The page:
I never thought I could have ADHD though, because I have often been able to focus so hard on one thing that I’d be absorbed in it for hours and hours on end, forgetting to eat, forgetting to sleep, forgetting to take a break and stretch. And then I read about ADHD with hyper focus:

Once I got into a project, once I hit the zone, I can sometimes keep going for hours to the exclusion of all else. There have been times where I’ve gone entire days without eating, simply because I didn’t notice the time passing. The lights in the room I was working with would be off, and it wouldn’t be until it got dark enough that I had trouble seeing that I would notice that night had fallen. Sometimes it only happened once someone else turned on the light for me. I used to joke that I was the opposite of ADHD, that I didn’t lack focus, I would get hyper focused. The teacher would say something, and unless I had just enough of a distraction to let me keep paying attention, I would end up focusing so hard on thinking about something the teacher would say, that I would miss the rest of the class.

That was an eye-opener. I recognized myself in that. While I do habitually task-switch, I also have a big problem with getting into a state of total absorption in a task once I get going, to the point that I feel compelled to keep doing it even though I am yelling at myself in my head to stop and go to fucking bed, damn it. Or go stretch, or eat something, or what-have-you. The dissociation further compounds this, because I don’t feel grounded enough in my body to notice sensations like hunger or pain very well, until they’re overwhelming.

And I have never had a sense of time passing. I’m either always running late or I have to overcompensate drastically and show up very early to appointments and sit around waiting. These days I lean towards the latter, because I also have much farther to drive to get anywhere than I used to. Even then, I’m usually actually running really late for the time I set for myself to get there by. It’s just that no one notices because I have pretended the time I need to be there is 20-30 minutes earlier than my actual appointment. I think this may lead to people automatically discounting any suggestion that I might possibly have ADHD. To them, I seem put-together and well-organized.

If I do indeed have ADHD, it’s very possible that this might be the reason that anti-depressant medications have never worked for me, a fact which has puzzled my doctor so much that she went so far as to run a genetic test on me to try to figure out if I am just insensitive to these medications. Turns out I have a gene that makes me extra-sensitive to these medications and I need a lower dose than an average person would have.

My insurance tried to bill me $4,000 for that genetic test, btw. Fortunately, they seem to have backed off after I had the doctor resubmit and pester them about it, but still… After that I am extra cautious about undergoing new diagnostic tests. I have way too much anxiety to even try to get diagnosed right now.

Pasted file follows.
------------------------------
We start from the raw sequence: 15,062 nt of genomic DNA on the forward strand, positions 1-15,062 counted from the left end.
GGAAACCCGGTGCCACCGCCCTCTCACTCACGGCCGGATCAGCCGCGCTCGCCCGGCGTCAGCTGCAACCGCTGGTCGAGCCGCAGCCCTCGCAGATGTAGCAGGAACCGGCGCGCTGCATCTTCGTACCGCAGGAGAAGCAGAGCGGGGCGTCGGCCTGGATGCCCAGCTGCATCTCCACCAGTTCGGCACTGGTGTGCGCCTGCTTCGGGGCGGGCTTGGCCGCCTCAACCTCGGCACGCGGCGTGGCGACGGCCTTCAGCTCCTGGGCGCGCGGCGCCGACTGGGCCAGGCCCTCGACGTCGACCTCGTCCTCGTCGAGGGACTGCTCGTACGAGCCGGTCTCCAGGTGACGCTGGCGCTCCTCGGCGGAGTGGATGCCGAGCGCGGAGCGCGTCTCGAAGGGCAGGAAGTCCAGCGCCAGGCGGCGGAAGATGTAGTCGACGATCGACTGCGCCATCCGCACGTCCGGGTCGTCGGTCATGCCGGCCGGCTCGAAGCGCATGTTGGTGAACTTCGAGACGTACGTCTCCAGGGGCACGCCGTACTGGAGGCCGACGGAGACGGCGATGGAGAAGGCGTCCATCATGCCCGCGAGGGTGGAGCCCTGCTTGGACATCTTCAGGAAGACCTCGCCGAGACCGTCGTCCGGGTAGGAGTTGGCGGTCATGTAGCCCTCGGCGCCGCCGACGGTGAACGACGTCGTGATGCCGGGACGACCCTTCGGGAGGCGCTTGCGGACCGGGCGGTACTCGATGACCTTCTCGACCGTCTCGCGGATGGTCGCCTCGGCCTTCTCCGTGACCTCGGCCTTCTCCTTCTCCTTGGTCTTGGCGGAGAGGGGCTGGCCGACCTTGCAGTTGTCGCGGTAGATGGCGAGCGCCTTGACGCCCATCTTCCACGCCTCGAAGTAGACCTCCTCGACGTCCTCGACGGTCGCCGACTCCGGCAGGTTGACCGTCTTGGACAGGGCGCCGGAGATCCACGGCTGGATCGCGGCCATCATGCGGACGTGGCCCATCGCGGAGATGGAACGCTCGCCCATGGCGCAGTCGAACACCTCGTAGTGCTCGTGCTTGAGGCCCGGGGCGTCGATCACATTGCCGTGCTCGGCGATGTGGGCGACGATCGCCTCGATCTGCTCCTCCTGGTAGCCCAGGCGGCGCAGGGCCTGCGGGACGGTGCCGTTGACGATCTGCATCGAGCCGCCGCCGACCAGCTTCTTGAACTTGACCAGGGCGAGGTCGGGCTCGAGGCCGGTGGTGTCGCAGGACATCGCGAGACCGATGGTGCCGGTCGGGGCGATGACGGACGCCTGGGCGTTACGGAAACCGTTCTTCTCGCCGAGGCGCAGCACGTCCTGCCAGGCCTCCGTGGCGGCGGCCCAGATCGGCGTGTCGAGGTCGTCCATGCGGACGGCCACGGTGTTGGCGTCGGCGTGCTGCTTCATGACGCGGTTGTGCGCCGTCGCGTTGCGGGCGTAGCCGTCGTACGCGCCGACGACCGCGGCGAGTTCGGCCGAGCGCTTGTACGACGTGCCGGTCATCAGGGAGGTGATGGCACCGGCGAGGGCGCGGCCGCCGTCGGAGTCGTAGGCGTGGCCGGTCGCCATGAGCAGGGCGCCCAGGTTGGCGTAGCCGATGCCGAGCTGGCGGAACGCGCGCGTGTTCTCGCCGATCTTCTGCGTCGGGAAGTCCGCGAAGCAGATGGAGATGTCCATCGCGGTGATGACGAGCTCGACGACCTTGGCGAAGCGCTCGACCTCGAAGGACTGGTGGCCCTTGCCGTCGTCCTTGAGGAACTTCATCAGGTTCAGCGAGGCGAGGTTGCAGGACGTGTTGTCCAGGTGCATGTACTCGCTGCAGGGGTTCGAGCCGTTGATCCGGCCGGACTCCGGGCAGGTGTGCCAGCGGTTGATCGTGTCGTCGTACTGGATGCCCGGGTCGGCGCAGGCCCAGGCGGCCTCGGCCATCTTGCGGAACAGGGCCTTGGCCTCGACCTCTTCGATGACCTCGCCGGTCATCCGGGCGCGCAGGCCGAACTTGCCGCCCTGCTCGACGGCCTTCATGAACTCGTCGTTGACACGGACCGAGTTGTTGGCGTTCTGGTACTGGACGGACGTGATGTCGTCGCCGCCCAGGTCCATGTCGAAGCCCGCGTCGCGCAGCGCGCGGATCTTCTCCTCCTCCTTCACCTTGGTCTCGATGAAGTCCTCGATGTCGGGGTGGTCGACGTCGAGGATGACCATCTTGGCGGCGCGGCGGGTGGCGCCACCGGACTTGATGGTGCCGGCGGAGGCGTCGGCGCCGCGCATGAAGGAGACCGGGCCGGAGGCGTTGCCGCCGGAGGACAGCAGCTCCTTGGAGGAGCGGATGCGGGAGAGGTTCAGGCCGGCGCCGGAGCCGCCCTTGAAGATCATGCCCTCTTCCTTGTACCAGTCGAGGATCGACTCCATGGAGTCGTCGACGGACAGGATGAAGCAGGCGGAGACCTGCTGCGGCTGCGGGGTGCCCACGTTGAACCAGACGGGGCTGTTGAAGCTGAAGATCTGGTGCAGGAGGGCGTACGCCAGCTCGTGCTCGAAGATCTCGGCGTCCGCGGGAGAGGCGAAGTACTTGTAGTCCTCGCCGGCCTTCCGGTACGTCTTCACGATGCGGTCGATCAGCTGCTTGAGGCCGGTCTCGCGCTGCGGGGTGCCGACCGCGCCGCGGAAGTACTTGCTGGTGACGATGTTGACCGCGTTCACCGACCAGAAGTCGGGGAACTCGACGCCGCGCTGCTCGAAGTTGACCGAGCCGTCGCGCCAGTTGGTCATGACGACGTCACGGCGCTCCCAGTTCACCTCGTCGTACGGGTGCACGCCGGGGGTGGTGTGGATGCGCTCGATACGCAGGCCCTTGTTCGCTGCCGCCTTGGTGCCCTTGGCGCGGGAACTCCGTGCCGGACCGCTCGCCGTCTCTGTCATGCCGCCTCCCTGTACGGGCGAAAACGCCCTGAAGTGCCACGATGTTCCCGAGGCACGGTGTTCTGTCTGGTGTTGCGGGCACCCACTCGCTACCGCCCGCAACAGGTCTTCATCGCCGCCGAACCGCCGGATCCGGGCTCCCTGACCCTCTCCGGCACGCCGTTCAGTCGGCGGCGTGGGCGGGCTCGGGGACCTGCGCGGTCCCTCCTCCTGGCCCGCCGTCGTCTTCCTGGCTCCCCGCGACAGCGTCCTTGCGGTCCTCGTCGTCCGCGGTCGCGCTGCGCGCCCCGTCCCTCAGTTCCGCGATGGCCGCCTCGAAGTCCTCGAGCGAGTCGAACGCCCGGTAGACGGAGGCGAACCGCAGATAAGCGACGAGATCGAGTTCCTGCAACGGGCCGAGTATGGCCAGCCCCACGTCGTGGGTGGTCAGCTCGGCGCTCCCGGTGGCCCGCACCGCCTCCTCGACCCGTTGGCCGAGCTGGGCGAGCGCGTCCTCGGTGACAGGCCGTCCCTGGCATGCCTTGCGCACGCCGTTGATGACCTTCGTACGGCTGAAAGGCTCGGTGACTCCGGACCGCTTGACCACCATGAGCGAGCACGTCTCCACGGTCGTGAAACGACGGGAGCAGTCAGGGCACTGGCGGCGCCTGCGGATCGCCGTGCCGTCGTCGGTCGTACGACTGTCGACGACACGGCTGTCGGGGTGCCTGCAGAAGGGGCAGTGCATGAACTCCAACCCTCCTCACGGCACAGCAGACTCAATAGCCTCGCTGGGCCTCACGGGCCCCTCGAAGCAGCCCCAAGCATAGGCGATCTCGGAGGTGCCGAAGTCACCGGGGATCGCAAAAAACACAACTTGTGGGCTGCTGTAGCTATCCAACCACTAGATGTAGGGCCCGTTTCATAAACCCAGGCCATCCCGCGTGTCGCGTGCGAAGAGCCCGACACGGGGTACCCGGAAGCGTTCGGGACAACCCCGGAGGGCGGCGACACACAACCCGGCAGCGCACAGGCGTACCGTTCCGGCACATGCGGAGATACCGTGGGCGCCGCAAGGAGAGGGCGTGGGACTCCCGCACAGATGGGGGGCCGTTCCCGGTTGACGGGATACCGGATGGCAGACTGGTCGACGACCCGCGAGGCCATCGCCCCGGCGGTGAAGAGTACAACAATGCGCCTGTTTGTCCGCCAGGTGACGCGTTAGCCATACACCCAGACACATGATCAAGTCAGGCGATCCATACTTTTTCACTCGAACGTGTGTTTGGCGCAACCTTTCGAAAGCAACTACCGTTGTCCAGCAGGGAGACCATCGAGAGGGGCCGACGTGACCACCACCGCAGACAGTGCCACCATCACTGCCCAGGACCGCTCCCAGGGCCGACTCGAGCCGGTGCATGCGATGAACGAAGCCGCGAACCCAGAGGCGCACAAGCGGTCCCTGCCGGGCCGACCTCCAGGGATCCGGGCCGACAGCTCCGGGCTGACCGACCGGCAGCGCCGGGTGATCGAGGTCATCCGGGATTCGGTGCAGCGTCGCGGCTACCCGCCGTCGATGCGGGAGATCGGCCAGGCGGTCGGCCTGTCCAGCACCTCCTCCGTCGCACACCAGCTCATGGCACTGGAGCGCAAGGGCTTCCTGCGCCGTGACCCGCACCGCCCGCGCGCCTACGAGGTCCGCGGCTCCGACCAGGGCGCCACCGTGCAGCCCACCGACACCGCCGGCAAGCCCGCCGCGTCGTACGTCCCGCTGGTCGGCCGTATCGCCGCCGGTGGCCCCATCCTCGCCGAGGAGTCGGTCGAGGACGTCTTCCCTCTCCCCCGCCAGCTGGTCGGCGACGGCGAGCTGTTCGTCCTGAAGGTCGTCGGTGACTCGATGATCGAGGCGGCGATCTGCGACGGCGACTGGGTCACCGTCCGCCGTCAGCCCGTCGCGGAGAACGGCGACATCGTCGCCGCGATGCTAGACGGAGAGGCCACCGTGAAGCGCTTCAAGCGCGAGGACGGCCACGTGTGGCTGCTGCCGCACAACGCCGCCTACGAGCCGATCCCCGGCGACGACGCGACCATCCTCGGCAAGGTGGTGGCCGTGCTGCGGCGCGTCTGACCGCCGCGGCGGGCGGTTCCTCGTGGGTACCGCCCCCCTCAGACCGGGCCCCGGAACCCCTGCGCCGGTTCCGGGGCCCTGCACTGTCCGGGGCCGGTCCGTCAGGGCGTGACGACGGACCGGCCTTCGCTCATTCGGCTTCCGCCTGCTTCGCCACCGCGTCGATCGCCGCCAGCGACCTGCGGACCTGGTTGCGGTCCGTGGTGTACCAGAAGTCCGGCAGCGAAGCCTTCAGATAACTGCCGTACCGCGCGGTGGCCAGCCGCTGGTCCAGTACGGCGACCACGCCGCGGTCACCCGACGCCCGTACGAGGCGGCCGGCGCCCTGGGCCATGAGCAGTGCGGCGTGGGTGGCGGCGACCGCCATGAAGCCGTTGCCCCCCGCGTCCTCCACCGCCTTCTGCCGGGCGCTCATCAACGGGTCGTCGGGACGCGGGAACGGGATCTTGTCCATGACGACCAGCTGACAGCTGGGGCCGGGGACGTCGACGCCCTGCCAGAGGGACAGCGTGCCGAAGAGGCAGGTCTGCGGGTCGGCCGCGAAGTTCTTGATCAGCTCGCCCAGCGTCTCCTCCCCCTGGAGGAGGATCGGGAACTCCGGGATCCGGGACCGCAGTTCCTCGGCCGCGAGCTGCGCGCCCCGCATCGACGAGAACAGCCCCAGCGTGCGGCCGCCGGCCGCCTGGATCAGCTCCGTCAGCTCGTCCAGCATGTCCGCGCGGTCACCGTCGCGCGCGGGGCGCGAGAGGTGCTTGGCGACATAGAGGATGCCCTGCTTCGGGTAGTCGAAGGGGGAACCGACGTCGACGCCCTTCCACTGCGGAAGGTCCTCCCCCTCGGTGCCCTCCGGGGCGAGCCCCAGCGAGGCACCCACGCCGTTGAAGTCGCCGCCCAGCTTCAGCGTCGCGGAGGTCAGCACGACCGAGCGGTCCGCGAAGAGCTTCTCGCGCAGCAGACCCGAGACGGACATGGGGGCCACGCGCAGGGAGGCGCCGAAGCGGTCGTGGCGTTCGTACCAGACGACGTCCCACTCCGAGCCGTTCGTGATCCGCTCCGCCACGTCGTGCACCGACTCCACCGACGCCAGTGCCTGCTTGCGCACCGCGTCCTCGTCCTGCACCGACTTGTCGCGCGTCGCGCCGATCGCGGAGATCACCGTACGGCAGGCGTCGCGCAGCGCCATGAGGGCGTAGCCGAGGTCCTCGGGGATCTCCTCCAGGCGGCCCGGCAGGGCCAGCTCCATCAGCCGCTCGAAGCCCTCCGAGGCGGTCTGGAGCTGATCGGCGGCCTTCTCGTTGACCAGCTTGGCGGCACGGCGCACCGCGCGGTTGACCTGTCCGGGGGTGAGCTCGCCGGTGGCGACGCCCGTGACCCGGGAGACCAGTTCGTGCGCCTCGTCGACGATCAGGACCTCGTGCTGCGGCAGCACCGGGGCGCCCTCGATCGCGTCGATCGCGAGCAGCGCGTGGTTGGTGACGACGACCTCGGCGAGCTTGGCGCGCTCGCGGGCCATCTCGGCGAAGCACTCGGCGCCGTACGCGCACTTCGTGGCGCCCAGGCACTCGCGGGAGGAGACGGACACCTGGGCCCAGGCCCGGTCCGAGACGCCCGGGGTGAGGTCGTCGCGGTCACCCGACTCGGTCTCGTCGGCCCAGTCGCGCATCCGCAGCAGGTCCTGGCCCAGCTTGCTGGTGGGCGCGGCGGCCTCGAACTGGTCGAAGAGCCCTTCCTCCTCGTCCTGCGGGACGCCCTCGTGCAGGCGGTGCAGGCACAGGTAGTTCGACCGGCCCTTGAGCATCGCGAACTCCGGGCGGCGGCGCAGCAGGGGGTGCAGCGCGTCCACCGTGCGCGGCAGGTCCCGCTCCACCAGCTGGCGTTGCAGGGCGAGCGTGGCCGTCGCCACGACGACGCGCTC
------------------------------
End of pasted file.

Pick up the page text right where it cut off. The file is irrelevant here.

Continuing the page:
So I’ve been doing all I can to try to manage all of this by myself, and I think finally now at the very tail end of the year, I’ve found some things that work better for me. This post has gotten really long, so I’m going to split it into two parts, and I’ll share a list of things that have helped me deal with my symptoms in my next post.

There are still other issues that I’ve been trying to figure out that I just don’t have a good enough handle on yet to feel comfortable talking about right now. I’m not totally comfortable talking about this yet, either, because I still feel like I must, somehow, be wrong about this. My troll brain tells me that I must be a faker, and since due to the dissociation problem I kind of feel like a fake person anyway, like some sort of fictional character living in a dystopian nightmare universe, well… it’s hard.

But I’m telling myself that, even if it’s unverified, my experiences match up so well with those of people who have been diagnosed with ADHD that I might as well provisionally revise my understanding of myself and try to take their wisdom and apply it to my own life. So this year has been a process of reflecting, reconsidering and revising my assumptions, and trying to restructure my life to manage my symptoms better. Recovery is not an end point, but a continuing process that will never end, and sometimes I need to make a lot of adjustments to increase my resilience level. That’s how I spent 2017.

Continue to Part 2

Moderation note: I have a new comment rule prohibiting unsolicited advice, but if you have similar experiences and would like to share them, please feel free. You are also welcome to share any resources you’ve found helpful related to anything I’ve been talking about here.

3 thoughts on “2017: Reflecting, Revising, Restructuring, Recovering (Part 1)

  1. Pingback: 2017: Reflecting, Revising, Restructuring, Recovering (Part 2) | Prismatic Entanglements

  2. All your talk about switching to a new level of trauma really struck a chord with me–I feel like I transitioned to a new level about two years back and still don’t actually know how to deal with it? Instead of the constant dissociation I just have…depression, basically, with occasional low-level spikes of the more “classic” PTSD symptoms. Maybe the depression is unrelated to the PTSD, I don’t know. I also have had therapists say that I seem to be doing much better, because constant depression comes across better than occasionally spikes accompanied by panic attacks? (I think I actually prefer the spikes to the apathy, but whatever.)

    Also, I’ve seen people talking about the similarities between ADD/ADHD and PTSD before–I’m fairly certain I don’t have ADD/ADHD, but I do experience a fair number of the symptoms you list above, especially the time-related weirdness. The lack of connection to my body also becomes an issue because I don’t…experience hunger or exhaustion in a normal way? If I start moving, I will not notice that I’m tired until I stop moving, which means I’ve accidentally walked 15-20 miles in a single day before without noticing until I sat down.


    • Yeah, apathy is rough. I’ve struggled with that on and off too, and honestly? That scares me more than the panic attacks as well.

      I agree that ADHD and PTSD definitely have a lot of similarities and reinforce each other, and… yeah, that’s probably a big part of why I’ve gone so long without even considering the possibility that I might have ADHD too. Because a lack of focus is just expected with PTSD, you know? But this has been going on with me for a lot longer than I’ve had PTSD too, I just dismissed it because of all the stigma.